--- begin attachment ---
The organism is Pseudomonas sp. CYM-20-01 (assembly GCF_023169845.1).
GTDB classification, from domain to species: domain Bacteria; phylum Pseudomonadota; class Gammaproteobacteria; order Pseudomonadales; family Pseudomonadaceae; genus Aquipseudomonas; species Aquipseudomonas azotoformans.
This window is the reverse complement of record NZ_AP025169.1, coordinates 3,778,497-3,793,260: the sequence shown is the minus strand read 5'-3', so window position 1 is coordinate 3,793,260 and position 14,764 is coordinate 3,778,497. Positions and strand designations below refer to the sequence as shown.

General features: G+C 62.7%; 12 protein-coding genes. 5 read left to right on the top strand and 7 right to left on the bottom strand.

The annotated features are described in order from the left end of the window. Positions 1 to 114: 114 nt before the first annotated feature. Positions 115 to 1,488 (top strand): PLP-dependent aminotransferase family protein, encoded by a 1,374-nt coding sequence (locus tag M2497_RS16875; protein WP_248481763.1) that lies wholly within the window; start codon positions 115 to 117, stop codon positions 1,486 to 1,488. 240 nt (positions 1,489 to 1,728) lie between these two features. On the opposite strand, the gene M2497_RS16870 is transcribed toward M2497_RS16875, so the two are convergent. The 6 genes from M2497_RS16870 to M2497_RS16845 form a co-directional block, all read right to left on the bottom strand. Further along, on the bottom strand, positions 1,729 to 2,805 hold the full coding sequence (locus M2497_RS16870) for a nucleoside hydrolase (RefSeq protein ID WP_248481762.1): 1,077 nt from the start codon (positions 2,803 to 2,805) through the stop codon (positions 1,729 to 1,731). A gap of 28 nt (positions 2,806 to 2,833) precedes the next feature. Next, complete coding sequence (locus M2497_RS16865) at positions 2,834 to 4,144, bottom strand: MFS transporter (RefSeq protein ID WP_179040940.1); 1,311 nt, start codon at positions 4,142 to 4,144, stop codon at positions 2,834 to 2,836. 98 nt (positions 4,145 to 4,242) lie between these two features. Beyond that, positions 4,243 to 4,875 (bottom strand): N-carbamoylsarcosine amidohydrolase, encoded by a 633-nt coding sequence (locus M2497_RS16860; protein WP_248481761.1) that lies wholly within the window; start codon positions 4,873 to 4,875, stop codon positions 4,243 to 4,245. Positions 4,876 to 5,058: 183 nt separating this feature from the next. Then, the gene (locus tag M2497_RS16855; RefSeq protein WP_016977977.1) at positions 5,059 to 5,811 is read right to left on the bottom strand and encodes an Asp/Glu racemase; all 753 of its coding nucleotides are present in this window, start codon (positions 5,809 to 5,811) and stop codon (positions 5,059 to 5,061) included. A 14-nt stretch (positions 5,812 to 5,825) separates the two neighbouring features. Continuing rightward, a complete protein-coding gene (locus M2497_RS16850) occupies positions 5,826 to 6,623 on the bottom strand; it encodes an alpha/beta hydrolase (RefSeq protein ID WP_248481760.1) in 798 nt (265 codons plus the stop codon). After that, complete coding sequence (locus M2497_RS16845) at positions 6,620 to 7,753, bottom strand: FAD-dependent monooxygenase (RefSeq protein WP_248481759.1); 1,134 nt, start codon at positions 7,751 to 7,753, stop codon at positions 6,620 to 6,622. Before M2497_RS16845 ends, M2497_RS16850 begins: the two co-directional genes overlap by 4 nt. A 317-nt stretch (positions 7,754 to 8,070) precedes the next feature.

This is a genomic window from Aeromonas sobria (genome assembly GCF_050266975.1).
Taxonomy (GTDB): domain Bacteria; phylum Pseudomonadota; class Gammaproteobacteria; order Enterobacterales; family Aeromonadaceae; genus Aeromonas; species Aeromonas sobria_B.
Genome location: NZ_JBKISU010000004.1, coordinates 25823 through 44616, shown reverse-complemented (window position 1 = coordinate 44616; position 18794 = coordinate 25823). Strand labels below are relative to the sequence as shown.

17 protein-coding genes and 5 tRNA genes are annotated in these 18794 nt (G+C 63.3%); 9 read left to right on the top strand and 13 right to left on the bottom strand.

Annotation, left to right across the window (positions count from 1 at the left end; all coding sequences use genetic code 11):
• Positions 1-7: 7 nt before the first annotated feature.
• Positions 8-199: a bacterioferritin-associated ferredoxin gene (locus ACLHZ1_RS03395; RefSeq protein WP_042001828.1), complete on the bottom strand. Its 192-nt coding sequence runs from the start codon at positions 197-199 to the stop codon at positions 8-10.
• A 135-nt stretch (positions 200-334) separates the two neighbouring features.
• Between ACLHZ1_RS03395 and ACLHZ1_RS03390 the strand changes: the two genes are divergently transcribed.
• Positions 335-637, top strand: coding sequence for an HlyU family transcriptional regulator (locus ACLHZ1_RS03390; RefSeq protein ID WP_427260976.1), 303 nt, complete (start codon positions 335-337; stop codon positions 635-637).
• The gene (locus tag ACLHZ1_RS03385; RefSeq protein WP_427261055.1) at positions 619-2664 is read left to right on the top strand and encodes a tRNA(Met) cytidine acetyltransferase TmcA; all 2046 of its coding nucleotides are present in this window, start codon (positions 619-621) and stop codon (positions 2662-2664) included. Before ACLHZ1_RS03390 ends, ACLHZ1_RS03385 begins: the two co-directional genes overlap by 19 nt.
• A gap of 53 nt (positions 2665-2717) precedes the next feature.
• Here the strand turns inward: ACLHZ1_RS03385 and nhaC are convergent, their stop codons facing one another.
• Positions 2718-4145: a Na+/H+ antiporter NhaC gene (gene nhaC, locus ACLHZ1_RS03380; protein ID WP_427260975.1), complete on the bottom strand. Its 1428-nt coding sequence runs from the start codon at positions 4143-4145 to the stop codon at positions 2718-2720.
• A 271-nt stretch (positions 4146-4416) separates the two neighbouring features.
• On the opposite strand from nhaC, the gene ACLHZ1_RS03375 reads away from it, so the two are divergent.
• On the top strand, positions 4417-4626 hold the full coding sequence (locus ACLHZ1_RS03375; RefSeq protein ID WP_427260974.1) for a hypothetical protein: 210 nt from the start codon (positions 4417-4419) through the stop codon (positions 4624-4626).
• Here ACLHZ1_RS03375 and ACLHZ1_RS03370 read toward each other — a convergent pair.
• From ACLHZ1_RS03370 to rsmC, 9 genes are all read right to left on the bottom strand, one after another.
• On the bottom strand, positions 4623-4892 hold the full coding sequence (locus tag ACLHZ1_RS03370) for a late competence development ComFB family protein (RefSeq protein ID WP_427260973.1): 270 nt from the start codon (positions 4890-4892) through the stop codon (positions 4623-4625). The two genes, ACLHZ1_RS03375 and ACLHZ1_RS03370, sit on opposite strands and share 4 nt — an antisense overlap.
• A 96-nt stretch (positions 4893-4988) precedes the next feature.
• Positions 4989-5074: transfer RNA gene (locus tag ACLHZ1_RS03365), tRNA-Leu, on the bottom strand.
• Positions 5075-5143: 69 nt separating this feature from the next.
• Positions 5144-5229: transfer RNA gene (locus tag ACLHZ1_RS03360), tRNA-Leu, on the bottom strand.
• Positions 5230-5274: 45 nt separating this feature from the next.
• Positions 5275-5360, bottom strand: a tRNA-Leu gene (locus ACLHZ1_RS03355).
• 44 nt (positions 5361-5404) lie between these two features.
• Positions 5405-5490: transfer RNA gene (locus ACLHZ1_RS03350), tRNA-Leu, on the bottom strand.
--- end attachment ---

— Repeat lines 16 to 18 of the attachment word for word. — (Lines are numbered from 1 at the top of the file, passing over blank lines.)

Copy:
• The gene (locus tag ACLHZ1_RS03385; RefSeq protein WP_427261055.1) at positions 619-2664 is read left to right on the top strand and encodes a tRNA(Met) cytidine acetyltransferase TmcA; all 2046 of its coding nucleotides are present in this window, start codon (positions 619-621) and stop codon (positions 2662-2664) included. Before ACLHZ1_RS03390 ends, ACLHZ1_RS03385 begins: the two co-directional genes overlap by 19 nt.
• A gap of 53 nt (positions 2665-2717) precedes the next feature.
• Here the strand turns inward: ACLHZ1_RS03385 and nhaC are convergent, their stop codons facing one another.